The "Amsterdam Haggadah," 1738.
The "Amsterdam Haggadah," 1738.Courtesy National Library of Israel
For the fourth consecutive year, we attended what I would call the Seder from Israeli Central Casting. We were led by a dear friend, a war hero in the 2006 Lebanon War, who moved along a religious path to become an impactful young Rabbi who heads a school for kids who are struggling.

His Sephardi family is from Migdal on the Kinneret, and his wife, also now religious, grew up on Kibbutz Gvat Brenner. Besides both families, there were also relatives of relatives.

And, of course, we had five really excited and all dressed for playacting kids.

Our friend led the reading of the Haggadah, which was interspersed with songs and traditions from the kibbutz, where Pesach is a major holiday, but necessarily for the same reasons it might be to others.

Not surprisingly, there was teaching and there were questions that beyond the parameters of the four questions asked by the four sons.

One question was asked by one of the kibbutzniks: How could it be that the Haggadah says that we would still be slaves in Egypt had God not taken us out from there? Does that seem at all plausible?

Being a wise man, the Rabbi decided to punt on the question, and instead kicked it over to me. Having just finished a fascinating biography of Herzl, and having stolen a head start on the third cup of wine, I suggested that, as the Talmud would say (thank you, daf yomi), this was not a problem.

The meaning of what the Haggadah is saying is not just that what God did for us was a game changing event, but what he did for us in taking us out of Egypt was a game changing event for humanity.

Without the exodus from Egypt there would not have been the giving of the Torah, and without the giving of the Torah, the impact that we were thereby able to have on the consciousness, values and thinking of humanity would not have occurred.

There would have been no necessary catalyst for changing the mores and beliefs of an ancient world that did not believe in such fundamental notions as free will, progress, and human dignity.

Therefore, who could say that, absent the enormous change that God precipitated for humanity, and not just the Jewish People, by liberating us from Egypt, giving us the Torah and bringing us to the land that He had promised to our patriarchs, humanity might not have continued much the same as it had previously for thousands of years?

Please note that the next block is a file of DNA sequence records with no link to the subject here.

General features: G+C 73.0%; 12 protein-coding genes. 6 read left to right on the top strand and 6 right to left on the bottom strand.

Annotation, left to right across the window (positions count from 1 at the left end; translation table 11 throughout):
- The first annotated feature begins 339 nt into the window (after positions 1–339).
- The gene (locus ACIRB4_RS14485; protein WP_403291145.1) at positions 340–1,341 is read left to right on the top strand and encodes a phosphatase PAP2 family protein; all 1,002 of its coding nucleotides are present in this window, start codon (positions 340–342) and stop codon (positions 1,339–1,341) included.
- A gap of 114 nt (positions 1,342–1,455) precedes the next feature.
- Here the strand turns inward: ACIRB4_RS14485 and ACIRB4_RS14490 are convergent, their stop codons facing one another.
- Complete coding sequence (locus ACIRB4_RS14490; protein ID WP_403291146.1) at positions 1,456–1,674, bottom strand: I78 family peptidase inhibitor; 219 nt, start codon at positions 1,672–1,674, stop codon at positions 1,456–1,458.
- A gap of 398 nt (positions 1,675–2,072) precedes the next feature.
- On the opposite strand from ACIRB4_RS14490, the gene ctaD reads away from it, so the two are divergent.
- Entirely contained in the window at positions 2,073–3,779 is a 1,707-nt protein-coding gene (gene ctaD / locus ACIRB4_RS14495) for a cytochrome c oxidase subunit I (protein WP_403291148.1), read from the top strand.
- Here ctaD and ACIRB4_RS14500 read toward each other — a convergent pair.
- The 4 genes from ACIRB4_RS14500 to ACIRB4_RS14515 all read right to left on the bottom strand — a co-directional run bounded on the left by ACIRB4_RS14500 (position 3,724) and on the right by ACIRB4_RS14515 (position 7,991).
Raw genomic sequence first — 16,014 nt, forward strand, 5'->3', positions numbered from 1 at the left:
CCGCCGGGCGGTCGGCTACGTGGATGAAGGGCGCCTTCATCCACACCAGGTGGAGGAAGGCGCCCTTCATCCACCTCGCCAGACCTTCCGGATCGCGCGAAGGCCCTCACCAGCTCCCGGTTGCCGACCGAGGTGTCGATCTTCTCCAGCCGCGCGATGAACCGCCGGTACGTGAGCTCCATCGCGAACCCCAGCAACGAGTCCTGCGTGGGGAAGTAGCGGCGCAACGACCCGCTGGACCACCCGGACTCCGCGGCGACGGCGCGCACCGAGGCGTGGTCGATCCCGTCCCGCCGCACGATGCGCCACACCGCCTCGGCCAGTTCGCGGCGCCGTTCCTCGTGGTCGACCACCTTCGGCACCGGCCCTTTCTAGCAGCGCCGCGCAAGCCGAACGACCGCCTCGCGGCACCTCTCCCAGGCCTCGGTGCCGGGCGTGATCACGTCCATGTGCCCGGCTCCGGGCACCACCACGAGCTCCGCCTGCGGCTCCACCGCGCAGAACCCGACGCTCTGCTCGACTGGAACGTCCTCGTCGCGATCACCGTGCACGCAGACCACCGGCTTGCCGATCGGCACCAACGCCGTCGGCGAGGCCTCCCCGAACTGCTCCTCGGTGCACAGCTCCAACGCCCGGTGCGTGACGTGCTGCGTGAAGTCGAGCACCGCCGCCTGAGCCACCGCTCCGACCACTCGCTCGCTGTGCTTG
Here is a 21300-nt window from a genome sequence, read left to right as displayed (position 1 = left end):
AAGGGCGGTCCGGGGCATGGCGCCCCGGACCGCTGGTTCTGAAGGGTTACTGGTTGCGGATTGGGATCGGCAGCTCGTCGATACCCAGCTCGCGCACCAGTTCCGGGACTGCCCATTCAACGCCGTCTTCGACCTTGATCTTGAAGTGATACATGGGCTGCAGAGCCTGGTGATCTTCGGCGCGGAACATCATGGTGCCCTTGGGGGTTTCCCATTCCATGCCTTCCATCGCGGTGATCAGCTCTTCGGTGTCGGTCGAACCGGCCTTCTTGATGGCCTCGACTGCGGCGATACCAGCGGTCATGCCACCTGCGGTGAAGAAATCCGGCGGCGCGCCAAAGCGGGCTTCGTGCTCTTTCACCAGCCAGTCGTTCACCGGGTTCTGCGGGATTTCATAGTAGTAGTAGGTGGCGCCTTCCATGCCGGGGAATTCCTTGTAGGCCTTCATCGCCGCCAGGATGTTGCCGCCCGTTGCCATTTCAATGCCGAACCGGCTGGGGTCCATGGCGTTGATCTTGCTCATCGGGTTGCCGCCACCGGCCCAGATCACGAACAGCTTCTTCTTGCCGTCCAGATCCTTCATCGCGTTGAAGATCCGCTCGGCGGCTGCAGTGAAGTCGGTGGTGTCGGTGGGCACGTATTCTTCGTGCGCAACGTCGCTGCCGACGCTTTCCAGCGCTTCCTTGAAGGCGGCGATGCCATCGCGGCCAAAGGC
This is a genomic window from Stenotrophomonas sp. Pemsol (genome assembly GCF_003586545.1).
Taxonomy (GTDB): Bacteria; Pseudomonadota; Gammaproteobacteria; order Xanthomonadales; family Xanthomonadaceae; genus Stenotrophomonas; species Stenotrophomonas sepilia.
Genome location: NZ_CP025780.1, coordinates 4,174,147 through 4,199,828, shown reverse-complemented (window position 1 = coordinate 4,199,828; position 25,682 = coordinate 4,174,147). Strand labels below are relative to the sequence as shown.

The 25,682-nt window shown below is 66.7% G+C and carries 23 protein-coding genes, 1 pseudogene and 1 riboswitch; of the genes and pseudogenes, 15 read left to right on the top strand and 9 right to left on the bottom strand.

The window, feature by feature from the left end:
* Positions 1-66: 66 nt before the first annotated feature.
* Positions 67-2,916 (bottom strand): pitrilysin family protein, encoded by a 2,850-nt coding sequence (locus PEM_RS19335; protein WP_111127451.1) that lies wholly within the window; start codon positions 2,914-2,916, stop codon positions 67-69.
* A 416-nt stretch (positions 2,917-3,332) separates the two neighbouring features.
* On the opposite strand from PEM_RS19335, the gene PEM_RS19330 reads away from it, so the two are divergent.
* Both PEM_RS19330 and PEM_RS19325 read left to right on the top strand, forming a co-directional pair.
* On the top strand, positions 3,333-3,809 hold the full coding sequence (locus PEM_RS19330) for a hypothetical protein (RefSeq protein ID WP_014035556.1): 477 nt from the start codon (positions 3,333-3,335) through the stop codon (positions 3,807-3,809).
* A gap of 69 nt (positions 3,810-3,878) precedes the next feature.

This answered engendered some approving nods, and also a small rush to refill some of the wine glasses.

As we read on, and as the delicious wine worked its magic, I decided that I was on a roll, so I offered up a question that began with the following observation: there are two and only two places where the Haggadah uses the expression, “in every generation.”

One is the chilling assertion that in every generation there are those who rise up to destroy the Jewish People…but God saves us. And in the second, in every generation one must regard himself as having been personally taken out of Egypt in order to enter the Land that God had promised to our forefathers, and ordained for the Jewish People.

What, I asked is the connection between these two statements? The Haggadah chooses its words carefully, and “in every generation” is only used in these two instances. What are we to learn from their juxtaposition?

Unlike in the first case, I did not kick the question over to the Rabbi, nor anyone else. Instead, relying on the gift of the vine, I offered my own extemporaneous suggestion.

Could it be that the two identical expressions are meant to have us somehow link the two assertions? In other words, could the act of saving us in every generation somehow be tied to a sense of experiencing the redemption of leaving Egypt and entering Eretz Yisrael?

Might the second assertion, the need to experience personally the exodus from Egypt and the entering of Eretz Yisrael, entail the sense that this is part and parcel of how God saves us? That we should feel gratitude for being preserved, and that perhaps there is a divine suggestion here, that the best way for Me to save you is for you to realize the personal significance of your leaving your own personal Egypt to come to Eretz Yisrael.

Of course, I knew that I was preaching to the choir, as it were, as we were celebrating the Seder on the Golan Heights in a community festooned with Israeli flags. And the wine was sure an inspiration.

But even now, after the fact, it does seem that there is a connection. So, I was proud to inject a Zionistic note into the discussion, to give a plug, as it were, for the redemptive power of being in Israel.

While there were no Ukrainians at our Seder, I am certain that were we privileged to have hosted some, they would have agreed wholeheartedly with my connection.

Next year in Jerusalem!

Douglas Altabef is the Chairman of the Board of Im Tirtzu and a Director of the Israel Independence Fund. He can be reached at [email protected].